Opis: Agonistic Democracy - Mark Wenman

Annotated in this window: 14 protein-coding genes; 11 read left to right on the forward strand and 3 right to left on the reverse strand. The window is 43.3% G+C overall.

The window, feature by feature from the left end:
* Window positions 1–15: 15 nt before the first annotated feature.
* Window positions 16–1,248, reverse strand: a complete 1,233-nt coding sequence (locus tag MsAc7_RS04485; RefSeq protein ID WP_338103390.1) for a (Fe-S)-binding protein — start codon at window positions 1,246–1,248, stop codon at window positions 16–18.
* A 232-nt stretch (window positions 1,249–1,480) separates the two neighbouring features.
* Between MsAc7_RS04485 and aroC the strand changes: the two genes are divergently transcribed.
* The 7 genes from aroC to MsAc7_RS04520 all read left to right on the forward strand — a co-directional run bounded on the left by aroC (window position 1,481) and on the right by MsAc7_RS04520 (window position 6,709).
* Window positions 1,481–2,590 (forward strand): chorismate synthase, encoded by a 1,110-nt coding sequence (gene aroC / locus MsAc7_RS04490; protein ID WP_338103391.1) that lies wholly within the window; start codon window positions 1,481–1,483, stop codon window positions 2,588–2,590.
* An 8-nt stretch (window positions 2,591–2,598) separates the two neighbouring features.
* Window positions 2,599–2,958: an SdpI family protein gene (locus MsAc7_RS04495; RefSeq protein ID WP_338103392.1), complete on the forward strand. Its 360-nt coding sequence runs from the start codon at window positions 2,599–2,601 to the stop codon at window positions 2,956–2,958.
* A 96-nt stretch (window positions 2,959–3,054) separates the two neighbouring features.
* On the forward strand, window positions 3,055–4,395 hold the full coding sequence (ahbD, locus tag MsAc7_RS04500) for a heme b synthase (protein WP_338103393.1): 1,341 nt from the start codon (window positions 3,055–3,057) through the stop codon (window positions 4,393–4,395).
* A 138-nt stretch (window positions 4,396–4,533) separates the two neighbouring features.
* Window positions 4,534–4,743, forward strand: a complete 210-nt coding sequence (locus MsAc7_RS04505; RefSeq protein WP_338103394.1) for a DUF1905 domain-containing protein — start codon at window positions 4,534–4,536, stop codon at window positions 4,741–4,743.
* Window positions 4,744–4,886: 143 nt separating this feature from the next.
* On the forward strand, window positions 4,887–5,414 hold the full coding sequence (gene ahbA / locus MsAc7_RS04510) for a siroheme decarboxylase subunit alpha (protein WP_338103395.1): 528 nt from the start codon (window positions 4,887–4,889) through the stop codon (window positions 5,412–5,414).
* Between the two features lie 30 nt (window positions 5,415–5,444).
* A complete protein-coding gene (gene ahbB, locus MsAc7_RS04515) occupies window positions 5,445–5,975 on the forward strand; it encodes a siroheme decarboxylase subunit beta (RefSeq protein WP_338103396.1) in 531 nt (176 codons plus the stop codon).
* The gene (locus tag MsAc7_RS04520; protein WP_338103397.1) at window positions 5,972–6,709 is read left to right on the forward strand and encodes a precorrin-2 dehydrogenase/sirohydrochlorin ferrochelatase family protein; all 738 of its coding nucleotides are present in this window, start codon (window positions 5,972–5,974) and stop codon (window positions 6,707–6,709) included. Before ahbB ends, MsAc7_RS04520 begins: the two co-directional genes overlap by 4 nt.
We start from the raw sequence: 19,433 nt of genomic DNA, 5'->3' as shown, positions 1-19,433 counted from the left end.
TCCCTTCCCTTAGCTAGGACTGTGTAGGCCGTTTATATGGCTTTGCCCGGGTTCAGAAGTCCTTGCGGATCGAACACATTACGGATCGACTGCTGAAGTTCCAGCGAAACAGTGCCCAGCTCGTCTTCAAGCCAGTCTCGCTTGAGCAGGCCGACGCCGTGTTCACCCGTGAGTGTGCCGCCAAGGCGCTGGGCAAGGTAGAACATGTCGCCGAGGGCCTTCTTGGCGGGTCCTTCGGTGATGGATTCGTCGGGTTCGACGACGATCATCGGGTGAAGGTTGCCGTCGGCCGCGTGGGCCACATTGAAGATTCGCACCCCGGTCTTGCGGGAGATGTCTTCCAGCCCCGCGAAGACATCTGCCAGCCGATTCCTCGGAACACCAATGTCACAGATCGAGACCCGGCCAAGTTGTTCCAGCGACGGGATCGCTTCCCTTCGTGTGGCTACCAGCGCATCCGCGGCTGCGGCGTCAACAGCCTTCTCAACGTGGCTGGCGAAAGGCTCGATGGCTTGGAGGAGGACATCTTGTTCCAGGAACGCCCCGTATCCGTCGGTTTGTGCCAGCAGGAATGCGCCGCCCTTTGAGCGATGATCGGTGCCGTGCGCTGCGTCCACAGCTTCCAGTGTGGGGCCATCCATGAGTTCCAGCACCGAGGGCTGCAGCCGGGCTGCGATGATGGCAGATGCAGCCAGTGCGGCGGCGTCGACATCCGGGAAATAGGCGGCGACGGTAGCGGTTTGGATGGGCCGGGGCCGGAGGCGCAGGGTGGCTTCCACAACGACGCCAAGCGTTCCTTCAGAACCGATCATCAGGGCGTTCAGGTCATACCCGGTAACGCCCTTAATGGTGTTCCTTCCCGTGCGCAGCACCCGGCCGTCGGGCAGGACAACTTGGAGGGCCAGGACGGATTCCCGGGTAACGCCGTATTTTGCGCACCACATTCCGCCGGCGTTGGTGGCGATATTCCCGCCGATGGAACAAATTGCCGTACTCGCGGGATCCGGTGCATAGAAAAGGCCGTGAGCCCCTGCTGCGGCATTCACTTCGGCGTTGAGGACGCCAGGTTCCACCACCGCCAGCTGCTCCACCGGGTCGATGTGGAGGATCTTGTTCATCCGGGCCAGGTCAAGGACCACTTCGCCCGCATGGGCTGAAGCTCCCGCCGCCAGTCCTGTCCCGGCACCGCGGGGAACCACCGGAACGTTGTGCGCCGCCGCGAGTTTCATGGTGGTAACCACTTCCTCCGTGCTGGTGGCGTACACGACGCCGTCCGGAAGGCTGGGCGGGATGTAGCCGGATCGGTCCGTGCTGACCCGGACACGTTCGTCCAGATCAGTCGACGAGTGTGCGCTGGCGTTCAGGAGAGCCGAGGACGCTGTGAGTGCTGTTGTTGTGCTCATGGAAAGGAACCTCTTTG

This pioneering book delivers a systematic account of agonistic democracy, and a much-needed analysis of the core components of agonism: pluralism, tragedy, and the value of conflict. It also traces the history of these ideas, identifying the connections with republicanism and with Greek antiquity. Mark Wenman presents a critical appraisal of the leading contemporary proponents of agonism and, in a series of well-crafted and comprehensive discussions, brings these thinkers into debate with one another, as well as with the post-structuralist and continental theorists who influence them. Wenman draws extensively on Hannah Arendt, and stresses the creative power of human action as augmentation and revolution. He also reworks Arendt's discussion of reflective judgement to present an alternative style of agonism, one where the democratic contest is linked to the emergence of a militant form of cosmopolitanism, and to prospects for historical change in the context of neoliberal globalisation. 'The first comprehensive and critical survey of the whole field of agonistic democracy. It is an excellent introduction to this new field and makes an original contribution to it.' James Tully, Distinguished Professor, University of Victoria 'Mark Wenman wonderfully illustrates the analytical power of the concept of agonistic democracy at the same time as he subjects it to revision by bringing it to bear on the most serious challenges to liberal democratic society since the end of the Cold War. In the course of his discussion we come to deeply appreciate the value of agonism and the creative work of contemporary political theorists who have thought most deeply about agonistic politics, among whom Wenman must now be included.' Morton Schoolman, State University of New York, AlbanyPart I: Introduction: agonism and the constituent power; 1. Agonism: pluralism, tragedy, and the value of conflict; 2. Democracy: the constituent power as augmentation and/or revolution; Part II: 3. An ethos of agonistic respect: William E. Connolly; 4. Agonistic struggles for independence: James Tully; 5. Agonism and the problem of antagonism: Chantal Mouffe; 6. Agonism and the paradoxes of (re)foundation: Bonnie Honig; Part III: 7. Agonism and militant cosmopolitanism; Conclusion: agonism after the end of history.